The next wave of science writing is here. Editor Max Brockman has talent-spotted 19 young scientists, working on leading-edge research across a wide range of fields. Nearly half of them are women, and all of them are great communicators: their passion and excitement makes this collection a wonderfully invigorating read. We hear from an astrobiologist at the Jet Propulsion Laboratory in Pasadena about the possibilities for life elsewhere in the solar system (and the universe); from the director of Yale's Comparative Cognition Laboratory about why we keep making the same mistakes; from a Cambridge lab about DNA synthesis; from the Tanzanian savannah about what lies behind attractiveness; we hear about how to breed plants to withstand disease, about ways to extract significance from the Interne's enormous datasets, about oceanography, neuroscience, microbiology, and evolutionary psychology.... held their romantic relationship partnera#39;s hand), and in others they did not (e.g., they held a strangera#39;s hand or a squeeze ball). We found that participants reported significantly less pain when holding their partnera#39;s hand than when they heldanbsp;...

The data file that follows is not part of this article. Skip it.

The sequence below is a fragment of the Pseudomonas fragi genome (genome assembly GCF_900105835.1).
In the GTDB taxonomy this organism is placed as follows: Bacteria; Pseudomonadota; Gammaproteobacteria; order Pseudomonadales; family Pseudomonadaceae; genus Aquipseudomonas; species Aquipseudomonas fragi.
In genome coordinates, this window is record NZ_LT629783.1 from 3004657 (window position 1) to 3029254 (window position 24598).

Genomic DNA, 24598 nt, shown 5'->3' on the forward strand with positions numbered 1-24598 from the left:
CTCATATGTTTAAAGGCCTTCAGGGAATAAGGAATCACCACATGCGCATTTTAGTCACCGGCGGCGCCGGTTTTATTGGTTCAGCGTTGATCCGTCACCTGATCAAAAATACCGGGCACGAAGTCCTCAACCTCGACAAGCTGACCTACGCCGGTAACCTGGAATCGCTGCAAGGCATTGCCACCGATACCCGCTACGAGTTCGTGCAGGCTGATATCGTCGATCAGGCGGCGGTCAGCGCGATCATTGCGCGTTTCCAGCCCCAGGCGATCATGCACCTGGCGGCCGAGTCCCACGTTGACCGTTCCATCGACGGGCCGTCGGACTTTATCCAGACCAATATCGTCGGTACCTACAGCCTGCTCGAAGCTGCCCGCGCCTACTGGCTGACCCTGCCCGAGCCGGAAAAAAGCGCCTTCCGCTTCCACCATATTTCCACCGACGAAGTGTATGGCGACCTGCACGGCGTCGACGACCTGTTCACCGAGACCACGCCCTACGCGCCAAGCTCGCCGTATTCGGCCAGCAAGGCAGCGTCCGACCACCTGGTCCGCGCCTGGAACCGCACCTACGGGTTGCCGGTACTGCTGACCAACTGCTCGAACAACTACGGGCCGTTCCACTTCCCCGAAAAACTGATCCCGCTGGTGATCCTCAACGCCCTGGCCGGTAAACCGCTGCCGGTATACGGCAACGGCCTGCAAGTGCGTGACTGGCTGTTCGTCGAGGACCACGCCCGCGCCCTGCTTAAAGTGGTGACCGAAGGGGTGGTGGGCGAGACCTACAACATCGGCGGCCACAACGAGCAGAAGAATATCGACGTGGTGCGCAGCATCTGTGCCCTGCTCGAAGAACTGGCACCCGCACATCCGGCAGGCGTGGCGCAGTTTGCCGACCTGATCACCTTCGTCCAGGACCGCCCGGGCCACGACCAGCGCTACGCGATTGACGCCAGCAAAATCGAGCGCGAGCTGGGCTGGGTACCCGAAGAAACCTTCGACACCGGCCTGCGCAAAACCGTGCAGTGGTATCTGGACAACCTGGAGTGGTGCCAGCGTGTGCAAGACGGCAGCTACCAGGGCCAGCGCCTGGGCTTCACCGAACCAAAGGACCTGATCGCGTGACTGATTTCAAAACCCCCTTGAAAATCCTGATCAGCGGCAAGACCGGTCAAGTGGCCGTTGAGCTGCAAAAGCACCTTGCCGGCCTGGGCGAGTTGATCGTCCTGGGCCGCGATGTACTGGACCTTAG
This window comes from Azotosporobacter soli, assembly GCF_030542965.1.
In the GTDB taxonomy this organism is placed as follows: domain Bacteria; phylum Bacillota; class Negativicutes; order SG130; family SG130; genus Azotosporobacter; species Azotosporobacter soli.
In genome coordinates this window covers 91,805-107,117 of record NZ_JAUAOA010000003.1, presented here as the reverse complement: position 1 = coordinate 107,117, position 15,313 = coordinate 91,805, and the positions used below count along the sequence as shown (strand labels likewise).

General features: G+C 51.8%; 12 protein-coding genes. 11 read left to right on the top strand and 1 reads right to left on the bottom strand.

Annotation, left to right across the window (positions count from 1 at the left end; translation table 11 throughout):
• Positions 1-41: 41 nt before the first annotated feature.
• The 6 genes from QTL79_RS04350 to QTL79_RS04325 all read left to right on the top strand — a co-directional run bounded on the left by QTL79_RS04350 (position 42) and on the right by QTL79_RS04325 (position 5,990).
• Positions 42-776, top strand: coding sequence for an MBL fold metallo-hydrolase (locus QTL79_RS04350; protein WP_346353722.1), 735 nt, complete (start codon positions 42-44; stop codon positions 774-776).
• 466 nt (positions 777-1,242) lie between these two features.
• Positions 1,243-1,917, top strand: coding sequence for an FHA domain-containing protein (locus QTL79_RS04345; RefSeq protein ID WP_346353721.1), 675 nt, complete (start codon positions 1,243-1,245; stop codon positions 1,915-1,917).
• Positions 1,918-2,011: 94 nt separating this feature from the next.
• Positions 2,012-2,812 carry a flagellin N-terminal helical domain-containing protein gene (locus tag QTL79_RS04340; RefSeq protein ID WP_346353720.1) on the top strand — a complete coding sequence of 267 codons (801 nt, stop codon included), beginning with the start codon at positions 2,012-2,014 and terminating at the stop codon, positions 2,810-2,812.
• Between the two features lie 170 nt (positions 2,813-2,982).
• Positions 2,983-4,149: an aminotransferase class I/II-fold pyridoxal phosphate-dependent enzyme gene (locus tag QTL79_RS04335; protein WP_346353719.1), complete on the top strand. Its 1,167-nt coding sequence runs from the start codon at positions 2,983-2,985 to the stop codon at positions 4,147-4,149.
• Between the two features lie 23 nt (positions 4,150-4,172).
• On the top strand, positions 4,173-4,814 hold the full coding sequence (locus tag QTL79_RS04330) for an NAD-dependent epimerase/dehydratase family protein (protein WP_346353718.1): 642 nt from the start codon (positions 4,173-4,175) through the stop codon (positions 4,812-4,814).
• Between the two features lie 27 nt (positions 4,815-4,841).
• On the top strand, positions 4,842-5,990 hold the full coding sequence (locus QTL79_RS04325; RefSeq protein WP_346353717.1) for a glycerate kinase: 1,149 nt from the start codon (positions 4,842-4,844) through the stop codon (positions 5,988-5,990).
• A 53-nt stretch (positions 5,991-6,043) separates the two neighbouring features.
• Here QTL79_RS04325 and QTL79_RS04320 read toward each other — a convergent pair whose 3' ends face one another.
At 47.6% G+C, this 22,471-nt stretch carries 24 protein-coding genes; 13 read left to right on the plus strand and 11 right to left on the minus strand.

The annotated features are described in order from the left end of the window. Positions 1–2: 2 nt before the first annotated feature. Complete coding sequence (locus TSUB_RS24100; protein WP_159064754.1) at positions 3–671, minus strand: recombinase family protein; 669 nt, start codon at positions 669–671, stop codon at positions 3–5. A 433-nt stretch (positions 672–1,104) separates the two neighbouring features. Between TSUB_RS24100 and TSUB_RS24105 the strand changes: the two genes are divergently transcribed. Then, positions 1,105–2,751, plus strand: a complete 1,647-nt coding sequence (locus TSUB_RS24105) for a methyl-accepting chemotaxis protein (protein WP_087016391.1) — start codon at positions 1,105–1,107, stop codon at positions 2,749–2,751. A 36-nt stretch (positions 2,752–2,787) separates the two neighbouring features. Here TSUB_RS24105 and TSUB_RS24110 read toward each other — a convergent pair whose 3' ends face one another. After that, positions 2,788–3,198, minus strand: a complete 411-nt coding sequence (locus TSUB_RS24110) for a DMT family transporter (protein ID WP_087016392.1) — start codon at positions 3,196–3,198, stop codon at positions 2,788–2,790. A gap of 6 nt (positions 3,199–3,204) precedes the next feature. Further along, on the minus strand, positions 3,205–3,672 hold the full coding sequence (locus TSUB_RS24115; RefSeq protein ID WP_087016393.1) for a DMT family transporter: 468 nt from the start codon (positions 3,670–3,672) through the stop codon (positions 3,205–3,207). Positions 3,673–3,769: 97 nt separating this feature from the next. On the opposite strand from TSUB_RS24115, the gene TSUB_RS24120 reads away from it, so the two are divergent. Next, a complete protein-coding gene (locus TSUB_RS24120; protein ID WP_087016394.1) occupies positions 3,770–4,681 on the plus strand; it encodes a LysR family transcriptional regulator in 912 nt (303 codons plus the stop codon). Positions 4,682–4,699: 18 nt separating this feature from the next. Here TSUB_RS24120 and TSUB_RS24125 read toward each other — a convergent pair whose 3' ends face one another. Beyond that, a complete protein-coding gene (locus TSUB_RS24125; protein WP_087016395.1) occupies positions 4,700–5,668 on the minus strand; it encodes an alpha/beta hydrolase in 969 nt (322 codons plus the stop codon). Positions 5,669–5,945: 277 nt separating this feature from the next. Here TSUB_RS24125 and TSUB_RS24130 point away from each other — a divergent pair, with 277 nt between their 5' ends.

|Title||:||Future Science: Essays from the cutting edge|
|Publisher||:||OUP Oxford - 2011-10-13|